NORTHBROOK, Ill. (STATS) - Eric Wynalda's bravado and brash attitude were regularly on display for the United States national team in the '90s and as one of the pioneers of MLS in its formative years.

Now renowned as the most controversial soccer analyst in the country, he may be getting even more attention as a critic of the league than he did as a star forward on its pitches.

One of the most outspoken figures in the annals of U.S soccer, Wynalda was back to making headlines during an offseason filled with personal - and publicly aired - long-held complaints about fundamental MLS operations.

As a new MLS season begins this weekend - its 17th, to tie the defunct North American Soccer League - with the addition of a franchise in Montreal as the league's 19th team, there is every reason for MLS to pound its chest. Instead, it spent much of the offseason listening to one of its former stars rail against its supposed flaws.

"Sometimes they need to listen," said Wynalda, now an analyst for Fox Soccer. "That's part of their growth process."

The offseason bombast peaked during a speech at the National Soccer Coaches Association of America convention in January. Wynalda had the soccer world buzzing on Twitter as his presentation turned into something resembling an act on a Charlie Sheen tour, a rant sprinkled with profanity to explain his thoughts on incentivizing player contracts and shifting the timing of the MLS season.

Wynalda's criticisms came after several attempts to become a coach or technical director for an MLS team. These days, however, his persona plays out more like Bill O'Reilly than Bill Parcells.

"My point at NSCAA was: Let's stop complaining about us not getting better as a soccer nation," Wynalda said. "MLS is holding us back. They don't recognize that. That's really the biggest part of the problem. "

For all his bluster, Wynalda's arguments may hold some merit. MLS is about to start its longest calendar season yet, spanning nine months from early March until the MLS Cup final on Dec. 1. Wynalda suggested shifting to a European nine-month schedule, spanning from August to May, with a winter break from mid-December to the week after the Super Bowl.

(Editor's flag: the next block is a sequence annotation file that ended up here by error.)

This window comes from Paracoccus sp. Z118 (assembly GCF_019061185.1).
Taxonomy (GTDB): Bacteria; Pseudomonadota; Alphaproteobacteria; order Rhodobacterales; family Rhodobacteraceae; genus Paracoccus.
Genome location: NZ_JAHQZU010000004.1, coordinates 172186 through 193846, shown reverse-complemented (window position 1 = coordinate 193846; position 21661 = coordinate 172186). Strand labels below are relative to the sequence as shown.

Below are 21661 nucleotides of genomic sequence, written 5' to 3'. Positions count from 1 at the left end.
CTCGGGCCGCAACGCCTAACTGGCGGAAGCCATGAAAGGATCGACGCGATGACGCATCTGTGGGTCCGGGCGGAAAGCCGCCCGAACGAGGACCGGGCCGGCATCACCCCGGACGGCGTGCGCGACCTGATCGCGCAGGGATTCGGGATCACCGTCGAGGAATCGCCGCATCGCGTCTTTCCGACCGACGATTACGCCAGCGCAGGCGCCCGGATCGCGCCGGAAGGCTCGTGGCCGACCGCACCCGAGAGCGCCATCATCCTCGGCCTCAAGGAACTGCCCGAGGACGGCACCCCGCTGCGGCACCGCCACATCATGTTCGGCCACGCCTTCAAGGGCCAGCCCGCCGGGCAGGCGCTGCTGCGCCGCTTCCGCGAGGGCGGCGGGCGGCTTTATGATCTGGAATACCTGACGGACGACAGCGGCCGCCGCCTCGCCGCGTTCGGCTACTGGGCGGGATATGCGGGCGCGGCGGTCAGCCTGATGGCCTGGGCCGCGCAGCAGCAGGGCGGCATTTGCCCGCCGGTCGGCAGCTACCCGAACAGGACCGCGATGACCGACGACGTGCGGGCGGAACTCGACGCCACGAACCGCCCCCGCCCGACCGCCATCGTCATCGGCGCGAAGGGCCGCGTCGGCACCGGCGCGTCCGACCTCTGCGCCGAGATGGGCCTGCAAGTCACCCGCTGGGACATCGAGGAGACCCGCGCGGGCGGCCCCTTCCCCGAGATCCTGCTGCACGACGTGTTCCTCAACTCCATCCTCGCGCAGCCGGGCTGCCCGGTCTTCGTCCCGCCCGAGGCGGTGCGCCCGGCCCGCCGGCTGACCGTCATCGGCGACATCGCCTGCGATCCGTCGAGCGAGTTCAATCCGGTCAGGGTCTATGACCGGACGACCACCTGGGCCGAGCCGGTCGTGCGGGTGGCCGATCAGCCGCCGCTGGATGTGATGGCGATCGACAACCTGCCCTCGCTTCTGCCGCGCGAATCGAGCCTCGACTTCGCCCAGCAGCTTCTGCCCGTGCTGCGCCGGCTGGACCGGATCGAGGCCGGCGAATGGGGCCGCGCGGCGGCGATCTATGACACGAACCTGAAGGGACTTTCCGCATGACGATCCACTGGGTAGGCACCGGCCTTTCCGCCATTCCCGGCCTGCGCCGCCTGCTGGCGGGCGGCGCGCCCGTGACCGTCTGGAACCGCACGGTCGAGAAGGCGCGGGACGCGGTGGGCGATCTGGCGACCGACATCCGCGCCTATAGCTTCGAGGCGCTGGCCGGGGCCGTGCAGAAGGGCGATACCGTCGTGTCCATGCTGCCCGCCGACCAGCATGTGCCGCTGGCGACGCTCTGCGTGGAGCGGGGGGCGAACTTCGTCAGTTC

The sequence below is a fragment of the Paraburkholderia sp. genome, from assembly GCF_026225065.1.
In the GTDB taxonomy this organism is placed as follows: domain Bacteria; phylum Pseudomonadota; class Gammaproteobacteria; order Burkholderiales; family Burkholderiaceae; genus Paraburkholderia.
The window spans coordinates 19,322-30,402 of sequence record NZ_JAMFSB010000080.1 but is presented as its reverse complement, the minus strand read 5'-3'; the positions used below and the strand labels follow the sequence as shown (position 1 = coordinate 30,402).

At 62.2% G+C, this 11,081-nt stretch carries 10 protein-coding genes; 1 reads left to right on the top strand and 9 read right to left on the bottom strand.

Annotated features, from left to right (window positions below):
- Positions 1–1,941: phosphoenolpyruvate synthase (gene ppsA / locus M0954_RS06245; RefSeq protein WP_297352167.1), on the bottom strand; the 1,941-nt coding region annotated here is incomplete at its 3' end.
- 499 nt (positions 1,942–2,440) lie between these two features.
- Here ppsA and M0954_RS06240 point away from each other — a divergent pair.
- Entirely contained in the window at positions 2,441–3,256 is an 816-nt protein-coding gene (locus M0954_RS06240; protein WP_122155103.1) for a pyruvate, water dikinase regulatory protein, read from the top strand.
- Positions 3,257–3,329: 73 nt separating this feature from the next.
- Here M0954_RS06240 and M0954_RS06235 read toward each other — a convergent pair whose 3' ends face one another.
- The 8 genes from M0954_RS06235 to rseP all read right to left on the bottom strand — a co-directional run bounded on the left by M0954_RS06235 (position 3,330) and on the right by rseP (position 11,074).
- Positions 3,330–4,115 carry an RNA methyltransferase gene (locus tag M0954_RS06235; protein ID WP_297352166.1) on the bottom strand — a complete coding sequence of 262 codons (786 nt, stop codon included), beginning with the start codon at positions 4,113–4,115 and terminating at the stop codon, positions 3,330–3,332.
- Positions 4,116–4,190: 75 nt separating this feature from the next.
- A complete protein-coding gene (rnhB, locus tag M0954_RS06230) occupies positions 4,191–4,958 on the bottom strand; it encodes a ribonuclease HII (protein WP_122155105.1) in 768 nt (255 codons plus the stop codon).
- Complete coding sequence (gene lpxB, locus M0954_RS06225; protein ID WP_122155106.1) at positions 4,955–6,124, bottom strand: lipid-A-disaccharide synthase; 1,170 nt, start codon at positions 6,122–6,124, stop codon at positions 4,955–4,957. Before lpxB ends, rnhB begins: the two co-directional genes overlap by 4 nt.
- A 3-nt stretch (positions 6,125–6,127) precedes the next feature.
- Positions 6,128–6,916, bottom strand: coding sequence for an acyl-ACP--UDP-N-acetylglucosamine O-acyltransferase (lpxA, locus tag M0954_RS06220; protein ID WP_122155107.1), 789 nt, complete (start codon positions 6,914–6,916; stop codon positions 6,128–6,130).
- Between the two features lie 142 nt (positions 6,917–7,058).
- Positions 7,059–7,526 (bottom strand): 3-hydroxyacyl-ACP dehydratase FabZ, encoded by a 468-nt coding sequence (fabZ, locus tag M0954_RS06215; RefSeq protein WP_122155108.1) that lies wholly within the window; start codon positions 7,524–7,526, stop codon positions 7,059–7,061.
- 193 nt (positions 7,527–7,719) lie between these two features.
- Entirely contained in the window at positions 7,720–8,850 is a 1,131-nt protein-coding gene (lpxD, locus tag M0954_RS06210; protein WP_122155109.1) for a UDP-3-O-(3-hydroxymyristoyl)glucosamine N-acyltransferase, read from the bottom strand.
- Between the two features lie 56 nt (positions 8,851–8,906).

The season would then resume in February, with playoffs and MLS Cup stretching into June.

During his speech, Wynalda went as far as saying that Fox Sports chairman David Hill told MLS commissioner Don Garber to change to the European calendar to increase television ratings. MLS now has a three-year contract with NBC after its deal with Fox Soccer expired.

"I'm just trying to help here," Wynalda said. "You can alleviate the problem by just changing the schedule."

This wasn't the first time Wynalda claimed that a switch to a Euro schedule would solve many of MLS' issues. He's discussed it on a repeated basis behind the scenes in soccer circles since joining the then-San Jose Clash after his two-club spell in Germany in 1996.

Yet, according to soccer insiders, MLS officials were debating that very plan long before the league kicked its first ball.

"It was talked about a lot," said Sunil Gulati, MLS' deputy commissioner until 1999 and current U.S. Soccer Federation president. "When we were starting off, (the discussion was) primarily weather driven. How do you do that in certain markets?

"What was looked at early on was, when you have a number of southern tier venues and down the road some soccer-specific stadiums with under-soil heating, then you may be able to consider that," he said, before adding: "It's not exactly a novel concept to wake up one morning and say we should play on a European schedule or this notion of incentive-based contracts.

"Obviously, that's been around since Day One."

MLS continues to research a change to the European calendar, which would align the league with the summer and winter transfer windows, something Wynalda thinks would be key to "engaging in the business of soccer."

Historically, teams have been somewhat unwilling to sell a key player during the summer transfer window, which falls squarely in the middle of the MLS season.

"Selling a player in the middle of the season is more difficult for continuity reasons," said Real Salt Lake general manager Garth Lagerwey, an MLS goalkeeper from 1996-2000. "The argument that if we're on the same calendar and therefore our season would be stopping and starting; I'd buy that.